With polls such as FiveThirtyEight estimating the number of people in the U.S who participated in a Women’s March at 3.2 million, it’s possible the demonstration was the largest in the country’s history. The movement even drew international attention, with at least one march occurring on every continent, including Antarctica. Taking place the day after the the inauguration of Donald Trump as President of The United States, the largest marches took place in Washington D.C., Los Angeles and New York City. Conservative estimates putting the size of those crowds at 485,000, 450,000 and 400,000 respectively.
The idea for a march on Washington D.C. came from Teresa Shook, a retired attorney who wanted to take a stand against the election of Donald Trump. Using Facebook, fashion designer Bob Bland helped organize Shook’s idea into a national movement with three professional organizers, Linda Sarsour, Tamika Mallory and Carmen Perez, as its leaders.
Despite naming the marches for women, many marchers went to show support for many different causes. A number of protesters created signs in favor of supporting climate change, increasing immigrant rights and admitting refugees. Although the marches were held in large part as a protest against Trump and the divisive platform he ran on, demonstrators from conservative pro-life groups participated as well.
Wellesley College provided transportation for students, staff and faculty to attend the Women’s March in Boston, which with 175,000 people was the fourth largest march in the country.
Brianna Love ’19 said that she went to the march in support of making the world a better place. “I did go to the march because I believe in fundamental rights for all, I want to decolonize society, and I want to help create a welcome and accepting world,” she said.
Many other Wellesley students went to the march because they felt like they had to take action. Meredith Clark ’17, who attended the march in New York City, said that “I went because I needed to feel like I was doing something and I needed to see that people were against Trump and his fascism, bigotry, and violence. As a queer person of color, I already knew America was racist and bigoted but seeing almost the entire country geographically turn red on election night was heartbreaking.”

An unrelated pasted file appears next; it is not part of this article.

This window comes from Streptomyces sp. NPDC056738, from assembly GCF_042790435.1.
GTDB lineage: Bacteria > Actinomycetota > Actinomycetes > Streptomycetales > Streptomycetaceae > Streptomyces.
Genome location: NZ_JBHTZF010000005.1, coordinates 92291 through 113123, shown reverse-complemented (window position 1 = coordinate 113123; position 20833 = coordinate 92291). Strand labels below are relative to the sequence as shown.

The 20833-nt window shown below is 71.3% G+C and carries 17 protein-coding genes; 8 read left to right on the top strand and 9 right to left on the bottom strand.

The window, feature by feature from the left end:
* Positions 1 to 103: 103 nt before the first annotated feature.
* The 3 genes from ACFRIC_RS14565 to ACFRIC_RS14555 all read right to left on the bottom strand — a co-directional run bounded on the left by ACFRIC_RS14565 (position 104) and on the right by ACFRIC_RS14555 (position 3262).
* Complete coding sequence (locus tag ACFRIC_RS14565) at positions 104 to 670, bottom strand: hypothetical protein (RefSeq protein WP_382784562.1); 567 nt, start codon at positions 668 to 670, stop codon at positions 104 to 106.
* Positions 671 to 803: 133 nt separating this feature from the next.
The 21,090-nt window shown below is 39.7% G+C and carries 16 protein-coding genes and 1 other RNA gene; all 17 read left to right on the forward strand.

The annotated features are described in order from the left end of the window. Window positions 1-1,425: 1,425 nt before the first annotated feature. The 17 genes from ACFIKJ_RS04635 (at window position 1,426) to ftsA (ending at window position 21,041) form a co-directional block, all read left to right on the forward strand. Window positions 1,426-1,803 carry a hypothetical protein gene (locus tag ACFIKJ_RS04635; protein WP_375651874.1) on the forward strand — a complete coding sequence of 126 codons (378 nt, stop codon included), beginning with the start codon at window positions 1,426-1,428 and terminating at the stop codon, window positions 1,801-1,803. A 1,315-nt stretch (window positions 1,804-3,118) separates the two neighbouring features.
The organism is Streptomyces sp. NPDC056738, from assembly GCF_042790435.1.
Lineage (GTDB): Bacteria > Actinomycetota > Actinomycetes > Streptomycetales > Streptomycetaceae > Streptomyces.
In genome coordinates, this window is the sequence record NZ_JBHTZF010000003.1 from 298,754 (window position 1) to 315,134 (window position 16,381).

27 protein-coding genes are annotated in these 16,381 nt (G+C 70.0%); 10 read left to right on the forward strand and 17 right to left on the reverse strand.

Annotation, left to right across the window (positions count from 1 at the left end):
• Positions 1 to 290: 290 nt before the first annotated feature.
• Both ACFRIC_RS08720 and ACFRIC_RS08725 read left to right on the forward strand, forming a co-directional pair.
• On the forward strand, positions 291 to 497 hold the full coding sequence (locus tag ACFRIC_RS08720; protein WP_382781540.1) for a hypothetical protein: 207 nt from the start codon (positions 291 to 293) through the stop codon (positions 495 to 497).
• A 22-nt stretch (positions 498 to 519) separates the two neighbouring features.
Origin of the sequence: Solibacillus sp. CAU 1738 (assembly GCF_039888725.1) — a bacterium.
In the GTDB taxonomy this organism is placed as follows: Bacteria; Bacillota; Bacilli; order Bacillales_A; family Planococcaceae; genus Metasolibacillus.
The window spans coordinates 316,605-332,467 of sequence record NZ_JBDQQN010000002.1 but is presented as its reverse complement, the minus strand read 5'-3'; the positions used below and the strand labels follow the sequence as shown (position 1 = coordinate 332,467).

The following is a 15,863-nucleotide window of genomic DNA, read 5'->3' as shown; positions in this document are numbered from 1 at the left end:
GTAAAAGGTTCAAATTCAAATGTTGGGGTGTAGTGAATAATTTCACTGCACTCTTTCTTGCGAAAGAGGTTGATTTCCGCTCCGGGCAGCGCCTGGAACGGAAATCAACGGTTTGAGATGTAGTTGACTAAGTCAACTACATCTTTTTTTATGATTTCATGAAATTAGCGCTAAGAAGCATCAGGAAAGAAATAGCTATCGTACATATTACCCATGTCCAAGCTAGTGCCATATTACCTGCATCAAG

Shivani Dayal ’18 echoed Clark’s thoughts, declaring that while participating in the Albright Institute, Madeleine Albright “told us that sitting on the sidelines was the worst thing we could do for the country right now — going to the march really felt like something I had to do. So the next morning a whole group of Albright Fellows, including myself, met up at the bus, ready to put into action everything we had just learned.”
Yet while the marches were put together as a show of solidarity, Clark still felt a little apprehensive about the representation at the marches.
“I felt uncomfortable that the marches seemed to center white women above all other marginalized groups, but I was also glad that there were so many coordinated efforts across the world,” she concluded.
Indeed, many minority participants at the rally had similar experiences. A viral Twitter thread that has since been made private related the experiences of a Native American woman at the march, and how in trying to protest during the march using traditional Native chants, white marchers became verbally abusive. One tweet explains that when she attempted to start the chant “You’re on stolen land,” white women began to shout back at her saying “We know, but it isn’t our fault.”
Yet Dayal felt that in spite of the tension between marginalized groups and white participants, the marches were successful, noting that “I think there are more nuances that need to be understood about those who are trying to make their voices heard, for example understanding the problems with white feminism, and those issues must be addressed. But at least in this one moment, we all got to stand together.”
Clark added that “I still think they were too white-centric but I am impressed by how many people participated internationally.”
Love was excited about the march initially, but in the aftermath worries “that this momentum will not be maintained by the people.”
Neither Love nor Clark believe that the voices of women have been heard post-march.
Clark stated that “I think the voices of people against fascism [were] heard more than specifically women’s voices,” while Love declared that “I do not believe that women’s voices have been heard and I don’t think they will [be] until there is economic pushback and a change in the racist and misogynist mind because the people who we’re trying to reach only care about economics and their gendered caste system.”
Looking forward, Clark believes that “future marchers and demonstrations should coordinate with Black Lives Matter and intentionally uplift people of color, immigrants, and other marginalized groups.”
Love also commented on the organization of the movement, saying “I am happy about the idea of movement, but I think it needs to be more organized and have a creed or manifesto of some sort.”